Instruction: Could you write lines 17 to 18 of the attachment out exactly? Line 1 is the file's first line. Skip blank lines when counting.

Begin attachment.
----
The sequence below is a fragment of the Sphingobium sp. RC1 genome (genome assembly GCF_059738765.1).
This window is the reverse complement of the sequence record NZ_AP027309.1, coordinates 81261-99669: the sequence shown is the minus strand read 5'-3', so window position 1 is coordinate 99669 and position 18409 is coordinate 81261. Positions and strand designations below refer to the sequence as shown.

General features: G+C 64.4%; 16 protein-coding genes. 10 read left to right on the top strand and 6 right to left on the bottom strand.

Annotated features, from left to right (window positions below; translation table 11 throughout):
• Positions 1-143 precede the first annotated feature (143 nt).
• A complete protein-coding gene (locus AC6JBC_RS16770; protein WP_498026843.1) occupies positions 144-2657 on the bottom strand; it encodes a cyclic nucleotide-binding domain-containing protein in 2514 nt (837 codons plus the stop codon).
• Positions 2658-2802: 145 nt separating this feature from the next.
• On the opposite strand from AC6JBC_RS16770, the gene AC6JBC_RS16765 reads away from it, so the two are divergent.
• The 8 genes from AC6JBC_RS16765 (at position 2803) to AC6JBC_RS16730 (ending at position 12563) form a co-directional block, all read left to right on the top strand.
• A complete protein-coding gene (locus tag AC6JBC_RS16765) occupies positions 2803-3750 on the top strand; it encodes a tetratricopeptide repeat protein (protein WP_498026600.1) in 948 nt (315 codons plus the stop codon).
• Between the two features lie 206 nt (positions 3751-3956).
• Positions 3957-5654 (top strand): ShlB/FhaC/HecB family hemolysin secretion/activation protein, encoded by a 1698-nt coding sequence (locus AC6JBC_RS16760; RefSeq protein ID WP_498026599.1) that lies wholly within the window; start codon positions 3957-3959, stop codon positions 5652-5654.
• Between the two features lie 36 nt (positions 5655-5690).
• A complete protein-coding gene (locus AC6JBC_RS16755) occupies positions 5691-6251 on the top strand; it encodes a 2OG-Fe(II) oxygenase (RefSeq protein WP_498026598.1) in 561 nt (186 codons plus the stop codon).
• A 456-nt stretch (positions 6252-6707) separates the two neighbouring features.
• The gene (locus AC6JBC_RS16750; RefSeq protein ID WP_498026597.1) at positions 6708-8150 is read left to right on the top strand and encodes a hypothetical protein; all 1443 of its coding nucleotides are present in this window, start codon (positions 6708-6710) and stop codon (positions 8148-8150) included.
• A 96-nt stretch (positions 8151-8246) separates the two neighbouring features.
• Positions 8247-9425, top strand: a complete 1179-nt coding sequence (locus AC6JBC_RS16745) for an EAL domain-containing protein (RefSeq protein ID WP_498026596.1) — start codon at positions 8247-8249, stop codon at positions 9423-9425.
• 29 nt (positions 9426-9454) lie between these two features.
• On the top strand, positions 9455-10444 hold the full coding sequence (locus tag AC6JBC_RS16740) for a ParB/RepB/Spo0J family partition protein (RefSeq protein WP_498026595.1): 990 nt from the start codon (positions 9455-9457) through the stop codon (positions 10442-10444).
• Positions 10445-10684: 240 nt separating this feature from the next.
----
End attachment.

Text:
• A 96-nt stretch (positions 8151-8246) separates the two neighbouring features.
• Positions 8247-9425, top strand: a complete 1179-nt coding sequence (locus AC6JBC_RS16745) for an EAL domain-containing protein (RefSeq protein ID WP_498026596.1) — start codon at positions 8247-8249, stop codon at positions 9423-9425.